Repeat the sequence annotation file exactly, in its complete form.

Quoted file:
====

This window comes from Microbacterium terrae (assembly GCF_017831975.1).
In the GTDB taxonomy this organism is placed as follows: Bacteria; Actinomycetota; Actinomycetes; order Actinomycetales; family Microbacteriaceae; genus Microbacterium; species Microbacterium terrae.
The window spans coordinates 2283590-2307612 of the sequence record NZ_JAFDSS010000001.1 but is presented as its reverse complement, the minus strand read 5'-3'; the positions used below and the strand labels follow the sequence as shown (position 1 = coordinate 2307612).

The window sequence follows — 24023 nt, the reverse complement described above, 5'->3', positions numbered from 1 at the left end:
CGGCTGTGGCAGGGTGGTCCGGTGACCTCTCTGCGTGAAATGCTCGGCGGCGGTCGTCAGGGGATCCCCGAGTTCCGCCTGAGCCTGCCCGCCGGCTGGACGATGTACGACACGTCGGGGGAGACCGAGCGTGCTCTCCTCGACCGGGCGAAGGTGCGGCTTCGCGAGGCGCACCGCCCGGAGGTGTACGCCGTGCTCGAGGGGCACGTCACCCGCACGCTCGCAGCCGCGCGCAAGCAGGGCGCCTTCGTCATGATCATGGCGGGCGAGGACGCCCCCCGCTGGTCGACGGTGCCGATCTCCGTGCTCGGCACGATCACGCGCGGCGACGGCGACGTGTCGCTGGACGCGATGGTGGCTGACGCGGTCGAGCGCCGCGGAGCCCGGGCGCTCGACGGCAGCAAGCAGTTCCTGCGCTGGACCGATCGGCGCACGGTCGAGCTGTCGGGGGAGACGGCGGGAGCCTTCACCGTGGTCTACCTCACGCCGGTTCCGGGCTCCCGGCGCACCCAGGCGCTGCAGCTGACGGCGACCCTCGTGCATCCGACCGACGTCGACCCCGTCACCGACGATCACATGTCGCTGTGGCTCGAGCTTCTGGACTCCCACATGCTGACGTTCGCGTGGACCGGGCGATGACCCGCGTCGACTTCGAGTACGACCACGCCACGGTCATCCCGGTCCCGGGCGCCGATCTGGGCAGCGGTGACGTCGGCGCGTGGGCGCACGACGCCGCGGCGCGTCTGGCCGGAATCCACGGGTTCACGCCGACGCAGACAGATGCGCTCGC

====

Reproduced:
This window comes from Microbacterium terrae (assembly GCF_017831975.1).
In the GTDB taxonomy this organism is placed as follows: Bacteria; Actinomycetota; Actinomycetes; order Actinomycetales; family Microbacteriaceae; genus Microbacterium; species Microbacterium terrae.
The window spans coordinates 2283590-2307612 of the sequence record NZ_JAFDSS010000001.1 but is presented as its reverse complement, the minus strand read 5'-3'; the positions used below and the strand labels follow the sequence as shown (position 1 = coordinate 2307612).

The window sequence follows — 24023 nt, the reverse complement described above, 5'->3', positions numbered from 1 at the left end:
CGGCTGTGGCAGGGTGGTCCGGTGACCTCTCTGCGTGAAATGCTCGGCGGCGGTCGTCAGGGGATCCCCGAGTTCCGCCTGAGCCTGCCCGCCGGCTGGACGATGTACGACACGTCGGGGGAGACCGAGCGTGCTCTCCTCGACCGGGCGAAGGTGCGGCTTCGCGAGGCGCACCGCCCGGAGGTGTACGCCGTGCTCGAGGGGCACGTCACCCGCACGCTCGCAGCCGCGCGCAAGCAGGGCGCCTTCGTCATGATCATGGCGGGCGAGGACGCCCCCCGCTGGTCGACGGTGCCGATCTCCGTGCTCGGCACGATCACGCGCGGCGACGGCGACGTGTCGCTGGACGCGATGGTGGCTGACGCGGTCGAGCGCCGCGGAGCCCGGGCGCTCGACGGCAGCAAGCAGTTCCTGCGCTGGACCGATCGGCGCACGGTCGAGCTGTCGGGGGAGACGGCGGGAGCCTTCACCGTGGTCTACCTCACGCCGGTTCCGGGCTCCCGGCGCACCCAGGCGCTGCAGCTGACGGCGACCCTCGTGCATCCGACCGACGTCGACCCCGTCACCGACGATCACATGTCGCTGTGGCTCGAGCTTCTGGACTCCCACATGCTGACGTTCGCGTGGACCGGGCGATGACCCGCGTCGACTTCGAGTACGACCACGCCACGGTCATCCCGGTCCCGGGCGCCGATCTGGGCAGCGGTGACGTCGGCGCGTGGGCGCACGACGCCGCGGCGCGTCTGGCCGGAATCCACGGGTTCACGCCGACGCAGACAGATGCGCTCGC